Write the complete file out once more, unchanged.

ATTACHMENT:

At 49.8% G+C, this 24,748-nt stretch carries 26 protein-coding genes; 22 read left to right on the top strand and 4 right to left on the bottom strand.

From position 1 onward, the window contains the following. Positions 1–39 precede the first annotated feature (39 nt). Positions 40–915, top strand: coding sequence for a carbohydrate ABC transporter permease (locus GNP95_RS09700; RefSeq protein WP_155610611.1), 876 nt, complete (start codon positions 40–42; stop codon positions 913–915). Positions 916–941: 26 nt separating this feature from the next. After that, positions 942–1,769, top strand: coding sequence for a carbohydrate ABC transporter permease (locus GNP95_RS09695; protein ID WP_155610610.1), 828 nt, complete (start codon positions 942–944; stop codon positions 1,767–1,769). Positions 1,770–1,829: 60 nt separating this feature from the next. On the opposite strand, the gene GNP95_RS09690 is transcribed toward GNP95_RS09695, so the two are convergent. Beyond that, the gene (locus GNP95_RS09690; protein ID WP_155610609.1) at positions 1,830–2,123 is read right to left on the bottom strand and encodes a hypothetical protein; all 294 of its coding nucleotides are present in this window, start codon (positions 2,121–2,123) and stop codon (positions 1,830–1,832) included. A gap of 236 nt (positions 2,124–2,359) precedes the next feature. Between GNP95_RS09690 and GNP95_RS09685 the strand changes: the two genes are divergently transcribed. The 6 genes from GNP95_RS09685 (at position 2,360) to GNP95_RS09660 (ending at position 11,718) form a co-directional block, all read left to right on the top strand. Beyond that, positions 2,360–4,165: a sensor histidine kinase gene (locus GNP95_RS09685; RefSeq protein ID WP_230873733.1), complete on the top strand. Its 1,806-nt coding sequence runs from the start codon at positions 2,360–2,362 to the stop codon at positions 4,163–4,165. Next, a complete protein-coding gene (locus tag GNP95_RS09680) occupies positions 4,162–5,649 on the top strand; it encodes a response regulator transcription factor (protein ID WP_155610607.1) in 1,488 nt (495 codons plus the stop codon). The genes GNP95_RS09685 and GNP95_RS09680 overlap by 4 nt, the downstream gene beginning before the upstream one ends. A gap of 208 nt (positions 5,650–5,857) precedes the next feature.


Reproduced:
At 49.8% G+C, this 24,748-nt stretch carries 26 protein-coding genes; 22 read left to right on the top strand and 4 right to left on the bottom strand.

From position 1 onward, the window contains the following. Positions 1–39 precede the first annotated feature (39 nt). Positions 40–915, top strand: coding sequence for a carbohydrate ABC transporter permease (locus GNP95_RS09700; RefSeq protein WP_155610611.1), 876 nt, complete (start codon positions 40–42; stop codon positions 913–915). Positions 916–941: 26 nt separating this feature from the next. After that, positions 942–1,769, top strand: coding sequence for a carbohydrate ABC transporter permease (locus GNP95_RS09695; protein ID WP_155610610.1), 828 nt, complete (start codon positions 942–944; stop codon positions 1,767–1,769). Positions 1,770–1,829: 60 nt separating this feature from the next. On the opposite strand, the gene GNP95_RS09690 is transcribed toward GNP95_RS09695, so the two are convergent. Beyond that, the gene (locus GNP95_RS09690; protein ID WP_155610609.1) at positions 1,830–2,123 is read right to left on the bottom strand and encodes a hypothetical protein; all 294 of its coding nucleotides are present in this window, start codon (positions 2,121–2,123) and stop codon (positions 1,830–1,832) included. A gap of 236 nt (positions 2,124–2,359) precedes the next feature. Between GNP95_RS09690 and GNP95_RS09685 the strand changes: the two genes are divergently transcribed. The 6 genes from GNP95_RS09685 (at position 2,360) to GNP95_RS09660 (ending at position 11,718) form a co-directional block, all read left to right on the top strand. Beyond that, positions 2,360–4,165: a sensor histidine kinase gene (locus GNP95_RS09685; RefSeq protein ID WP_230873733.1), complete on the top strand. Its 1,806-nt coding sequence runs from the start codon at positions 2,360–2,362 to the stop codon at positions 4,163–4,165. Next, a complete protein-coding gene (locus tag GNP95_RS09680) occupies positions 4,162–5,649 on the top strand; it encodes a response regulator transcription factor (protein ID WP_155610607.1) in 1,488 nt (495 codons plus the stop codon). The genes GNP95_RS09685 and GNP95_RS09680 overlap by 4 nt, the downstream gene beginning before the upstream one ends. A gap of 208 nt (positions 5,650–5,857) precedes the next feature.